By AI Trends Staff
Ginni Rometty has announced she is stepping down as CEO of IBM in April after an eight-year run. Her legacy at IBM is tied to the growth of AI as a business strategy, the success of Watson on Jeopardy, and the move into healthcare with IBM Watson Health and its subsequent retrenchment.
Rometty, 62, will be succeeded by Arvind Krishna, who has been head of IBM’s cloud and cognitive software division, reported The Wall Street Journal. Jim Whitehurst, the chief executive of Red Hat, the open source software company acquired by IBM last year for $33 billion, was appointed president of IBM.
It will be the first time in decades that IBM shares a dual leadership structure at the top. Rometty will continue as board chair through the end of the year, when she will retire after four decades at IBM. She is one of the highest profile female executives in the technology business, whose leadership is dominated by men.
IBM’s share price fell 25% during Rometty’s tenure unfortunately, versus a 500% rise in Microsoft’s value and the tech-heavy Nasdaq Composite Index rising 250% in that time.
“She made a lot of changes,” stated David Grossman, an analyst at Stifel Financial Corp. “You could argue that she didn’t make enough changes quickly enough, but I think the business has transformed during that period.”
The Red Hat acquisition’s outcome will be important to Rometty’s legacy.
Riding Watson’s Jeopardy Success into Health Care
The day after Watson defeated two human champions in the television game show Jeopardy!, IBM announced Watson was heading into the medical field. IBM would take its ability to understand natural language that it showed off on television, and apply it to medicine. The first commercial offerings would be available in 18 to 24 months, the company promised, according to an account in IEEE Spectrum.
Eight years later, IBM has announced many more efforts to develop AI-powered medical technology and spent billions on acquisitions to assist the effort, but the jury is out on the results.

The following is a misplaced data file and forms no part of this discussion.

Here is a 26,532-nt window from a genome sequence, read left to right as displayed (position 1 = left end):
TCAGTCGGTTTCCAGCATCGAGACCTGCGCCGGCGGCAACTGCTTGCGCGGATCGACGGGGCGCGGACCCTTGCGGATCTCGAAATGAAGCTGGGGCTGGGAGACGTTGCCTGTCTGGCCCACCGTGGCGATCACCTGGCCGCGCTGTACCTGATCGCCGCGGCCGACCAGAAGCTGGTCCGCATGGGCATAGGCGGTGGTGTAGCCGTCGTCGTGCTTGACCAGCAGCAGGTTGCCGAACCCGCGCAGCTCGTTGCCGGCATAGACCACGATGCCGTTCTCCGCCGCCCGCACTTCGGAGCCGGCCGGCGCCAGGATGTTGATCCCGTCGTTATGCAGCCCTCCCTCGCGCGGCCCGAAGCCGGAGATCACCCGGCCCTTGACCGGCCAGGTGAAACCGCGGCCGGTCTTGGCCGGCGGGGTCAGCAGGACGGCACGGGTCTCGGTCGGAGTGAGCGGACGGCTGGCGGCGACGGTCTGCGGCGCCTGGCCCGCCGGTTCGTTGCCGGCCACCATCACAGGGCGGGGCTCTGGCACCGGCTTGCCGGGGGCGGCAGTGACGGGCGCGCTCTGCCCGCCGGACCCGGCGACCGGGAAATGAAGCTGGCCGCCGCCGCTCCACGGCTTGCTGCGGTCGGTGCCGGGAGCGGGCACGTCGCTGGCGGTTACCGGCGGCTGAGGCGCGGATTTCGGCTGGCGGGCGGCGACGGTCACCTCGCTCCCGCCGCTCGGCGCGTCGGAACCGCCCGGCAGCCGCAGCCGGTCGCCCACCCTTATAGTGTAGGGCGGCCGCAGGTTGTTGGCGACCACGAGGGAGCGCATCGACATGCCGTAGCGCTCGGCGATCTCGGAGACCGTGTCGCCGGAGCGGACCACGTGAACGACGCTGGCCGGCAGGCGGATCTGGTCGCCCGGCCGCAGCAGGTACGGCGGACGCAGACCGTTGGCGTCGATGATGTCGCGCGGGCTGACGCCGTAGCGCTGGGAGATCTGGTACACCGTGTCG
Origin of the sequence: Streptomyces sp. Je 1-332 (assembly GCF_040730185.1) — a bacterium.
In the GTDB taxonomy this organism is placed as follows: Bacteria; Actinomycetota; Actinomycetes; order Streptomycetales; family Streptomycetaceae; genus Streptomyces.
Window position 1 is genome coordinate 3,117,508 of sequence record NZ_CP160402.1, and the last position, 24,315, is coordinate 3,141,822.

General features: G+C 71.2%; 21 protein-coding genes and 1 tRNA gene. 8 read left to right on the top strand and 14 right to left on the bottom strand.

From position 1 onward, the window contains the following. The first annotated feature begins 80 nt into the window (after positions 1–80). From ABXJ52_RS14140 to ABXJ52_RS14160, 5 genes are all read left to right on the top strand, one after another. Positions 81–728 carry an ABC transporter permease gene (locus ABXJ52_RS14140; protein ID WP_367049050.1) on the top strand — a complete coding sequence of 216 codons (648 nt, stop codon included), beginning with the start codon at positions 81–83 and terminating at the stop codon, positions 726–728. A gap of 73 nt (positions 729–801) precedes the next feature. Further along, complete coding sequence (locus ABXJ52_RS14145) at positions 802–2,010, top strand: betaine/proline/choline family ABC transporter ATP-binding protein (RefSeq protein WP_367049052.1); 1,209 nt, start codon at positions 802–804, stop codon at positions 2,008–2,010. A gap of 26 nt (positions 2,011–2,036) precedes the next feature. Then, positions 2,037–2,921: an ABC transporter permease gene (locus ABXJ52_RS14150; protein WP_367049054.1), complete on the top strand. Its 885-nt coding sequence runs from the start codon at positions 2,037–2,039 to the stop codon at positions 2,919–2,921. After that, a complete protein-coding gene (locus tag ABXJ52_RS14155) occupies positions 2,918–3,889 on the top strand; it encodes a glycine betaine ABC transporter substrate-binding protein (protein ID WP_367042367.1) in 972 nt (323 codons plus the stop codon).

“Reputationally, I think they’re in some trouble,” stated Robert Wachter, chair of the department of medicine at the University of California, San Francisco, and author of the 2015 book The Digital Doctor: Hope, Hype, and Harm at the Dawn of Medicine’s Computer Age (McGraw-Hill).
IBM was the first company to make a major push to bring AI to medicine. The results on Jeopardy! and a posh lower Manhattan headquarters for the AI division, where prospects were wowed with fancy graphics on curved screens, gave the IBM AI salesforce a launching pad. “They came in with marketing first, product second, and got everybody excited,” stated Wachter. “Then the rubber hit the road. This is an incredibly hard set of problems, and IBM, by being first out, has demonstrated that for everyone else.”
Rometty told an audience of health IT professionals at a 2017 conference that “AI is mainstream, it’s here and it can change almost everything about health care.” She like many saw the potential for AI to help transform the healthcare industry.
Watson had used advances in natural language processing to win at Jeopardy! The Watson team used machine learning on a training dataset of Jeopardy! clues and responses. To enter the healthcare market, IBM tried using text recognition on medical records to build its knowledge base. Unstructured data such as doctors’ notes full of jargon and shorthand may account for 80% of a patient’s record. It was challenging.
The effort was to build a diagnostic tool. IBM formed the Watson Health division in 2015. The unit made $4 billion worth of acquisitions. The search continued for the medical business case to justify the investments. Many projects were launched around decision support using large medical data sets. A focus on oncology to personalize cancer treatment for patients looked promising.
Physicians at the University of Texas MD Anderson Cancer Center in Houston, worked with IBM to create a tool called Oncology Expert Advisor. MD Anderson got the tool to test stage in the leukemia department; it never became a commercial product.
The project did not end well; it was cancelled. A 2016 audit by the University of Texas found the cancer center had spent $62 million on the project. The IEEE Spectrum authors said the project revealed “a fundamental mismatch between the promise of machine learning and the reality of medical care,” something that would be useful to today’s doctors.
Watson for Oncology continues to be developed and sold by IBM. Hospitals in India, South Korea, and Thailand have adopted it. A study in India found Watson’s treatment recommendations were in agreement with human physicians at a 73% rate. While positive, IBM needs the use case that shows Watson helped a patient or saved a hospital money. Those experienced in AI counsel that the system will get better as it learns over time.
“It’s a long haul, but it’s worth it,” stated Mark Kris, a lung specialist at Memorial Sloan Kettering Cancer Center in New York City; he has led the institution’s collaboration with IBM Watson since 2012.